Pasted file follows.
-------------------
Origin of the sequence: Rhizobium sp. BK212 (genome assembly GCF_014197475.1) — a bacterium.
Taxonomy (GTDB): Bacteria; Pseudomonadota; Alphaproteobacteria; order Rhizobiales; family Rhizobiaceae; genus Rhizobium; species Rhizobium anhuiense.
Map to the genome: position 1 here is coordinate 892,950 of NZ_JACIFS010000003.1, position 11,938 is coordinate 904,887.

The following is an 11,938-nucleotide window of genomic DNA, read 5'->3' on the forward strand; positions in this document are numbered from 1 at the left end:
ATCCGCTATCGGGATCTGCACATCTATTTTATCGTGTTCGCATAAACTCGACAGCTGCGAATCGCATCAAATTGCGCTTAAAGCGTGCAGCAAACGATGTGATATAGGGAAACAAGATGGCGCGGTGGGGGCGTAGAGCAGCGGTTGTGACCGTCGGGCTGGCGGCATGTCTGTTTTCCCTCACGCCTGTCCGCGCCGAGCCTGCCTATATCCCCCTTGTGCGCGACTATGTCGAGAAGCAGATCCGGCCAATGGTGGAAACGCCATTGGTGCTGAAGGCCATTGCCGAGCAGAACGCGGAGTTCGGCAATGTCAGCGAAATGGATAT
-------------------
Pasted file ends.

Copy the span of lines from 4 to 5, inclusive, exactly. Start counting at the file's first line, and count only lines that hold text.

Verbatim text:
The following is an 11,938-nucleotide window of genomic DNA, read 5'->3' on the forward strand; positions in this document are numbered from 1 at the left end:
ATCCGCTATCGGGATCTGCACATCTATTTTATCGTGTTCGCATAAACTCGACAGCTGCGAATCGCATCAAATTGCGCTTAAAGCGTGCAGCAAACGATGTGATATAGGGAAACAAGATGGCGCGGTGGGGGCGTAGAGCAGCGGTTGTGACCGTCGGGCTGGCGGCATGTCTGTTTTCCCTCACGCCTGTCCGCGCCGAGCCTGCCTATATCCCCCTTGTGCGCGACTATGTCGAGAAGCAGATCCGGCCAATGGTGGAAACGCCATTGGTGCTGAAGGCCATTGCCGAGCAGAACGCGGAGTTCGGCAATGTCAGCGAAATGGATAT